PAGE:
Bloch, Heinz P.

Hydrocarbon Processing Staff, Montgomery, Texas

Heinz P. Bloch resides in Montgomery, Texas. His professional career commenced in 1962 and included long-term assignments as Exxon Chemical’s Regional Machinery Specialist for the U.S. He has authored or co-written more than 750 publications, among them 22 comprehensive books on practical machinery management, failure analysis, failure avoidance, compressors, steam turbines, pumps, oil mist lubrication and optimized lubrication for industry. Mr. Bloch holds BS and MS degrees (cum laude) in mechanical engineering from the Newark College of Engineering (NCE). He is an ASME Life Fellow and was awarded lifetime registration as a Professional Engineer in New Jersey. He is one of 10 inaugural inductees into NCE’s Hall of Fame, which honors its most distinguished alumni.

Reliability: Finding a maintenance cost optimum

Bloch, Heinz P., Hydrocarbon Processing Staff

An Italian company is among those that design and build industrial machinery for the tissue industry.

Reliability: Don’t expect “yes” from someone authorized to say “no”

Bloch, Heinz P., Hydrocarbon Processing Staff

Our lead case revolves around a comprehensive text on oil mist. It was issued in 1998 with a dust cover showing three oil cans.

Reliability: A good time to do reliability upgrading from home

Bloch, Heinz P., Hydrocarbon Processing Staff

An experienced writer of technical procedures for many years, “KM” recently gave us a stunning glimpse of the probable volume of “ripe, low-hanging fruit” that still exists in some hydrocarbon processing facilities, ready to be harvested from home.

Highlights from a maintenance and reliability audit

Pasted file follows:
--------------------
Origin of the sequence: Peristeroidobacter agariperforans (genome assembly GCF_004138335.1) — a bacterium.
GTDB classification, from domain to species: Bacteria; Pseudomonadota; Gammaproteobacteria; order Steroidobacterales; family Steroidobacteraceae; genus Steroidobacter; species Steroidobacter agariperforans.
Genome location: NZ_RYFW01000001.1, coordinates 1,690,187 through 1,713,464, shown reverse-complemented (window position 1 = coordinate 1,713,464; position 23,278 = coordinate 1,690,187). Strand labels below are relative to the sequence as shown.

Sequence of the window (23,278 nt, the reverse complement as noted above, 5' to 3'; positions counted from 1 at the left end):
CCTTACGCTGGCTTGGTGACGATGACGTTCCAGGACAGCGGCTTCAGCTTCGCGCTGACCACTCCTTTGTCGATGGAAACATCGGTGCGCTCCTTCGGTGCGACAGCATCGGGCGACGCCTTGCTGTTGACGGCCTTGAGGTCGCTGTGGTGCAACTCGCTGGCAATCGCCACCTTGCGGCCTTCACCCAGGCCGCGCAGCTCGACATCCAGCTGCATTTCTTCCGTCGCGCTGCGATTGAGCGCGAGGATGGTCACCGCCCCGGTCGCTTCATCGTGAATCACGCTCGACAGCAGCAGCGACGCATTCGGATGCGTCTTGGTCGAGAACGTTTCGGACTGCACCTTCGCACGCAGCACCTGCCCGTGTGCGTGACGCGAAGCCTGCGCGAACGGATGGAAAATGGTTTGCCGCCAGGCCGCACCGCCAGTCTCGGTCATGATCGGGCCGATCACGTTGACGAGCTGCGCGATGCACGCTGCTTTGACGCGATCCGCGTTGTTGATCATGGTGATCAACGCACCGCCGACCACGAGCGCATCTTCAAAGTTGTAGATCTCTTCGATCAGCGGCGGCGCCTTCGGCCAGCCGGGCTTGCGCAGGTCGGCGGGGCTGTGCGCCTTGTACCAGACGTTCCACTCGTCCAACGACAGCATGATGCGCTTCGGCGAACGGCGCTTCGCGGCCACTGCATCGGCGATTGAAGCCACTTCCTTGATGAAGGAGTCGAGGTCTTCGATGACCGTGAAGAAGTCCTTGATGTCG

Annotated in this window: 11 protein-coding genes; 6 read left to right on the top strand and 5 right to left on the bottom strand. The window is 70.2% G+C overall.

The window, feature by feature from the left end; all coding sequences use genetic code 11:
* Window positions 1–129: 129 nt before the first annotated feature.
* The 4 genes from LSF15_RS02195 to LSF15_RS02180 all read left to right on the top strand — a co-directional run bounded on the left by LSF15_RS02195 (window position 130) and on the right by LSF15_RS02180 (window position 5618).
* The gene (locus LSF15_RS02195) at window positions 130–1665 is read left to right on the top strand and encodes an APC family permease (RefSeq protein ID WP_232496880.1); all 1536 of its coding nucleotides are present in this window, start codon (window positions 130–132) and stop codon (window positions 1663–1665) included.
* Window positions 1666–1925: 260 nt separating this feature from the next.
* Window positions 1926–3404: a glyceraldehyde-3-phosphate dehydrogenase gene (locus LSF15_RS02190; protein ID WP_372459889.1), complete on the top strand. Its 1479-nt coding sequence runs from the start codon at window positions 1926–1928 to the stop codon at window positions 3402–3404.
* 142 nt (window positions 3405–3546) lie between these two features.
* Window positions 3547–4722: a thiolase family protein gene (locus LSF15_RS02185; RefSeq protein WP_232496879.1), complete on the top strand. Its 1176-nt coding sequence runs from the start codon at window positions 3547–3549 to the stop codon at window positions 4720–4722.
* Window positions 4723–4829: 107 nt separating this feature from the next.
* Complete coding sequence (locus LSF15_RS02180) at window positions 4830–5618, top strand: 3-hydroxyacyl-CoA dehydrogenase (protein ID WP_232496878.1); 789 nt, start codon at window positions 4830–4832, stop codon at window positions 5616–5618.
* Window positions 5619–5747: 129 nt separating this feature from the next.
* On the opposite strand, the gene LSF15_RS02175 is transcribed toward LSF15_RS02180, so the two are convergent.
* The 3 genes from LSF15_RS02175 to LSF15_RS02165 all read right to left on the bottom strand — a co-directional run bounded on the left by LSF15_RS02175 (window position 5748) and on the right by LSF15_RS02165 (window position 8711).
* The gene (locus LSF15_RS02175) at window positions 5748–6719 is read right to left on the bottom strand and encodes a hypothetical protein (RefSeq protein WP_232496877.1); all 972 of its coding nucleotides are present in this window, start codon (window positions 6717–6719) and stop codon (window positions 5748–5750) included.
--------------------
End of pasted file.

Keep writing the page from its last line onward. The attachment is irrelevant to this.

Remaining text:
Bloch, Heinz P., Hydrocarbon Processing Staff

Staffers in many plants in modern industry are assigned to job functions related to reliability assessment and implementation.

Reliability: Reliability engineering on offshore platforms

Bloch, Heinz P., Hydrocarbon Processing Staff

Offshore platforms have had their fair share of successes and failures over the years, and to say that their reliability experiences contain lessons for all of us is an understatement.

Reliability: Strainers and thoughtful testing: Piping initiatives worth considering

Bloch, Heinz P., Hydrocarbon Processing Staff

In two separate cases, foresight in the use of strainers on piping and following proper procedures for hydrostatic testing are recommended to preserve the integrity of offshore platforms.

Reliability: Consider successful pump redesigns: Start with a clean sheet of paper

Bloch, Heinz P., Hydrocarbon Processing Staff

You may recognize the “pre-owned” pump in FIG. 1 as an axially split, between-bearing, multistage model. Chances are that half of its impellers face right-to-left and half of them face left-to-right. In that case, there must be an internal seal or bushing that limits leakage flow from the pump’s higher- to lower-pressure sections. There must also be porting or piping that takes flow from the discharge of the lower-pressure section to the suction of the higher section.

Reliability: Things rarely heard at reliability conferences

Bloch, Heinz P., Hydrocarbon Processing Staff

We can only guess how many reliability conferences we have attended since accepting job offers in the refining or chemical processing industries. In my case, starting in 1965, it is somewhere between 60 and 80. If, in each of these conferences I listened to six presentations, the number of sessions attended is perhaps 400.

Reliability: When slow-rolling machines can cause failures, and how to avoid them

Bloch, Heinz P., Hydrocarbon Processing Staff

All the book learning in the world will fail if we do not use common sense. We could also say that we need to think things through and should recognize that intuitive logic can lead us astray. If that sounds like semantic banter, let us zero in on three practical field examples that illustrate the issues at hand.

Reliability: Improve condition monitoring with shock pulse technology

Bloch, Heinz P., Hydrocarbon Processing Staff

Shock pulse technology is generally well known to vibration analysts and reliability technicians. A handheld combination of sensor and display meter would typically be used to detect discontinuities in bearings and would respond to the impact of two masses. The resulting shockwaves will create a shock pulse of a certain magnitude that commonly manifests itself at a particular repeat frequency. The respective magnitude of relevant excursions and their trends can be observed by the person entrusted with the monitoring task.